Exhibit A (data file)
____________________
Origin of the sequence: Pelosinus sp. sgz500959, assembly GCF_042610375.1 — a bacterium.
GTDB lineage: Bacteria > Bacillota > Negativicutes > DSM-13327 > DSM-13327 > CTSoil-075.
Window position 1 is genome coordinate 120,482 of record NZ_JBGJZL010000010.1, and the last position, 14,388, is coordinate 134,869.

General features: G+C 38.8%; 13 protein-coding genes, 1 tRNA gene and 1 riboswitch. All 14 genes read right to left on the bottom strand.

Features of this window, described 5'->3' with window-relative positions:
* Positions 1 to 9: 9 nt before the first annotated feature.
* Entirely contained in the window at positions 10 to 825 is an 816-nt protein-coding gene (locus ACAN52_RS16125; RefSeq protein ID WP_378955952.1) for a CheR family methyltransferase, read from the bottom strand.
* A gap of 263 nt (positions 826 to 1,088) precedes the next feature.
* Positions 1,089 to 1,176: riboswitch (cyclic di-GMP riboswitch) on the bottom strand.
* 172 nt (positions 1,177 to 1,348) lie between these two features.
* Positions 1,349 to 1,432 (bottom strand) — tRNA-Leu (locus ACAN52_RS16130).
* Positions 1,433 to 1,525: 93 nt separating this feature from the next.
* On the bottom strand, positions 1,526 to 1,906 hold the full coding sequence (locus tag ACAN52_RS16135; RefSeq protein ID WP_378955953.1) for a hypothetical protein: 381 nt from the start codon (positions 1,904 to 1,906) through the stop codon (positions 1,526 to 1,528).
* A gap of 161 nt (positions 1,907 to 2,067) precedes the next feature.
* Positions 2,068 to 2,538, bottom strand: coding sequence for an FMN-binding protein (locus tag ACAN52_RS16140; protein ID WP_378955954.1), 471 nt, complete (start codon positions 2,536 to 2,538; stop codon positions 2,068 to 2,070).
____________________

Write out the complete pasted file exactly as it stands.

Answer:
Origin of the sequence: Pelosinus sp. sgz500959, assembly GCF_042610375.1 — a bacterium.
GTDB lineage: Bacteria > Bacillota > Negativicutes > DSM-13327 > DSM-13327 > CTSoil-075.
Window position 1 is genome coordinate 120,482 of record NZ_JBGJZL010000010.1, and the last position, 14,388, is coordinate 134,869.

General features: G+C 38.8%; 13 protein-coding genes, 1 tRNA gene and 1 riboswitch. All 14 genes read right to left on the bottom strand.

Features of this window, described 5'->3' with window-relative positions:
* Positions 1 to 9: 9 nt before the first annotated feature.
* Entirely contained in the window at positions 10 to 825 is an 816-nt protein-coding gene (locus ACAN52_RS16125; RefSeq protein ID WP_378955952.1) for a CheR family methyltransferase, read from the bottom strand.
* A gap of 263 nt (positions 826 to 1,088) precedes the next feature.
* Positions 1,089 to 1,176: riboswitch (cyclic di-GMP riboswitch) on the bottom strand.
* 172 nt (positions 1,177 to 1,348) lie between these two features.
* Positions 1,349 to 1,432 (bottom strand) — tRNA-Leu (locus ACAN52_RS16130).
* Positions 1,433 to 1,525: 93 nt separating this feature from the next.
* On the bottom strand, positions 1,526 to 1,906 hold the full coding sequence (locus tag ACAN52_RS16135; RefSeq protein ID WP_378955953.1) for a hypothetical protein: 381 nt from the start codon (positions 1,904 to 1,906) through the stop codon (positions 1,526 to 1,528).
* A gap of 161 nt (positions 1,907 to 2,067) precedes the next feature.
* Positions 2,068 to 2,538, bottom strand: coding sequence for an FMN-binding protein (locus tag ACAN52_RS16140; protein ID WP_378955954.1), 471 nt, complete (start codon positions 2,536 to 2,538; stop codon positions 2,068 to 2,070).